Ha! I bet you think I’m gonna talk about the one percenters, huh?
Well, nope. It couldn’t be further from the point of this post. The point of this post is to talk about my complete lack of ideas on how to class electric motorcycles now, in preparing for the near future. Look at how many things in our lives as motorcyclists, or want to be motorcyclists, are affected by the class, or more specifically the displacement, of your average motorcycle. In Europe and other places your license limits you from riding certain classes of motorcycles. How much you get charged for insurance is very much dependent (at least in your youth) on what class of motorcycle you own. What class you want to race in is also very much dependent on this. And there are a lot of different classes in motorcycle racing, especially club racing it seems. So where are the electric bikes going to fit in, at least while the technology is exploding? For a minute I thought it would be battery pack size, or more specifically how many kWh of energy the pack held. As we went from 7.5kWh as last year’s ‘plenty big enough’, to the ’12kWh isn’t even enough’ era that was this year in racing that whole concept went right out the window. Although what CRP and Brannarex can do with 8.9kWh is pretty damn impressive.
As I have said to many people, and I am sure on this blog, it is mind blowing to me how efficient these race bikes are. And what is equally weird is that a 200hp lightning motor probably loses very little in the way of MPG (really Wh/mile) in normal everyday driving. It’s like owning a 427 Yenco Camaro in race tune and it getting maybe 2 or 3 MPG less than your neighbors Honda Civic, but also with the same driving manners and accessories. Why get the civic then? And motors are going to get nothing but smaller and more powerful. But only as fast as controller technology can keep up really, which seems to be the bottle neck in power at the moment. Why would someone buy a 100hp electric bike when they could have the 240hp for probably not much more, practically the same weight (closer even than a GSX-R600 and 1000), and darn near the same mileage? Really the only reason is registration and insurance costs, and that’s pretty much enough. But how will they be classed?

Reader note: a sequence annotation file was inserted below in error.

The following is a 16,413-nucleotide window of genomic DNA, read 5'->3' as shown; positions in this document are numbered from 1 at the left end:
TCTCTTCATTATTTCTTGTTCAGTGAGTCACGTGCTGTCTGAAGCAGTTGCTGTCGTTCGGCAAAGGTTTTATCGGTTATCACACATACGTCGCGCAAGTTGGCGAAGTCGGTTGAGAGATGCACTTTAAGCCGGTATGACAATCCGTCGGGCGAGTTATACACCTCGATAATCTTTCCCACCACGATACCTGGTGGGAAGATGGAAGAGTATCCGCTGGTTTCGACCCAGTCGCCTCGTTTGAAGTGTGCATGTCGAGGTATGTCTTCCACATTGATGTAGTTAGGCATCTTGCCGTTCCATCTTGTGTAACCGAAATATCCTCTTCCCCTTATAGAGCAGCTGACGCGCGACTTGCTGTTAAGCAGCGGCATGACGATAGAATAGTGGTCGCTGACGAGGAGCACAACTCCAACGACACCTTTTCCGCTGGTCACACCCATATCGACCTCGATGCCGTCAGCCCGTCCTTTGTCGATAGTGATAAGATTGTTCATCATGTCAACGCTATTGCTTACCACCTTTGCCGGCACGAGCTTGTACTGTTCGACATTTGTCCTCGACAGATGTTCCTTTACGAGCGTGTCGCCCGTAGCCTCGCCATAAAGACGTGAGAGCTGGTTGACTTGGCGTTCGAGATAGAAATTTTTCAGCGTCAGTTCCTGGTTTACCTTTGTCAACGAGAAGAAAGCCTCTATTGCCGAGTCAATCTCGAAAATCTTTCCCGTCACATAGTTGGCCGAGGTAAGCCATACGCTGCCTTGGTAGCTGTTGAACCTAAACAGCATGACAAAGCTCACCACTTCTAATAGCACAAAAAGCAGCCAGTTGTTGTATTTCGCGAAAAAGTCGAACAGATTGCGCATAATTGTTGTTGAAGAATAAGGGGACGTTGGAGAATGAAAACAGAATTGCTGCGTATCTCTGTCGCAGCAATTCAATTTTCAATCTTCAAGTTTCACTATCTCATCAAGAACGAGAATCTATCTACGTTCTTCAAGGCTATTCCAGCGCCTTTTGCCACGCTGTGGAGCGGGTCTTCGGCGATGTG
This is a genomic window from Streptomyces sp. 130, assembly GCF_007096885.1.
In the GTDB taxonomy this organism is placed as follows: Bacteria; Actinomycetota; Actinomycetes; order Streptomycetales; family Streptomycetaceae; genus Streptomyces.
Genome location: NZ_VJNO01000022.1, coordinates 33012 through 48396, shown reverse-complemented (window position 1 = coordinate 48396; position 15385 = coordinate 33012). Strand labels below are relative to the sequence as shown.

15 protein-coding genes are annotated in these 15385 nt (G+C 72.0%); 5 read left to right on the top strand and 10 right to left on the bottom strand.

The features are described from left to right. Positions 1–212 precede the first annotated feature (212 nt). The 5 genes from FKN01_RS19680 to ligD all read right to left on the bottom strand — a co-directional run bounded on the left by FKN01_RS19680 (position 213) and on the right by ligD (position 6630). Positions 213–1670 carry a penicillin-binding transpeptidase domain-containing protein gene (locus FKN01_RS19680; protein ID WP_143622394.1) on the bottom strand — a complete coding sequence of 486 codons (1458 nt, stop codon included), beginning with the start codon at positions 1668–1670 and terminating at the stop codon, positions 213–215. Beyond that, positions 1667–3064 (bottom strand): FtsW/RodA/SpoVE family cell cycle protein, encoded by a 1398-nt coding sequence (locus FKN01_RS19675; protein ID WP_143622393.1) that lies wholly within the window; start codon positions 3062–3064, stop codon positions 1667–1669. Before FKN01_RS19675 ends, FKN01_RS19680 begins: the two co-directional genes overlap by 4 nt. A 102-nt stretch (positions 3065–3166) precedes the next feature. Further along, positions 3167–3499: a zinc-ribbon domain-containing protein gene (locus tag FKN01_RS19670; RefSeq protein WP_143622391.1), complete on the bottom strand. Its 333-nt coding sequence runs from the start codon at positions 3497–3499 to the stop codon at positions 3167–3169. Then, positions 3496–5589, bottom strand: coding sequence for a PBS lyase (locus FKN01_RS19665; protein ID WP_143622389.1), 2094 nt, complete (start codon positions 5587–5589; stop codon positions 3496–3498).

I’m not a cruiser guy, so I really only know that in the sportbike world (and using the word know is a bit of a stretch) we got our class definitions from the racing world. Which is another reason I like the 2 classes in the TTXGP. You have the wide open ‘it just can’t weigh more than 550lbs’ run what you brung TTXGP class, and the TTX75 class (which for ’12 has been downgraded to an award) which at the moment limits your pack size to 7.5kWh. I think it should be 7.5 kWh used, but that’s for another time. This is the equivalent a MotoGP/WSBK and Moto2/WSS. This could very well be the way future electric bikes, at least electric sport bikes, are classed.
This has ramifications in the electric car industry too. Look at Tesla’s cars. That Model S should put any BMW 5 series to shame at the very least in a drag race as much as anything. And that’s with the motor they started working on a few years ago. Why do you think the new fancy model Model S’s claimed 0-60 dropped 1.1 seconds? It’s because the technology is moving that fast, and there is that much power to be had in those small little motors. Gas guys don’t know it’s coming but they are going to get their balls crushed in the horse power wars. Electric motorcycle companies are going to be so busy doing battle with each other they are going to blow the gas bikes out of the hp water. Oh wait, THEY ALREADY HAVE! Ok, so not all of them . . . yet, not many at all that are close to production, not at a price that anyone can really afford . . . yet, and the range is not there . . . yet. But they have been mass producing electric motors for industry folk for years. Really, how long do you think it will be until they are cranking these things out like Christmas candy? I see a massive horse power war on the horizon in production vehicles because of the two things holding ICE motors back now, great efficiency and drive/ride-ability.
And these things will be soo programmable it’s not even funny. You will be able to limit or unlock power with the touch of a button, just like now. Only I don’t see anyone doing that yet. Granted, at this point these electric beasts are pretty much confined to the track where there is no need, and they won’t really need it but they should have it. I guess my vagueness come from what I perceive as a lack of cost difference in electric motors. It’s three parts, and some magic. If you made a motor that all you could squeeze out was 100hp or less, then the insurance companies would be fine with that I suppose, as far as lower rates are concerned. But what would the size and cost difference be for the slightly bigger motor that was putting out 250hp and had potential for 400hp? If there is a significant difference in price, size, and weight then that would be enough to separate the classes as far as the consumer was concerned. And we could use power to define them and we could bring back the almost old terms Lightweight, Middleweight, and Open class. This would help the old fogies, and keep the tradition. I have no idea what the Cruiser guys are going to do. But I don’t think they are really ready to come on board just yet. Although I do know a few that are chomping at the bit.
So there we have it. These bikes will be classed using (well, by me anyway):
Lightweight (Brammo Enertia)
Middleweight (eCRP Energica)
and Open Class (Lightning/MotoCzysz/Mission/Munch).
No need to thank me. 😀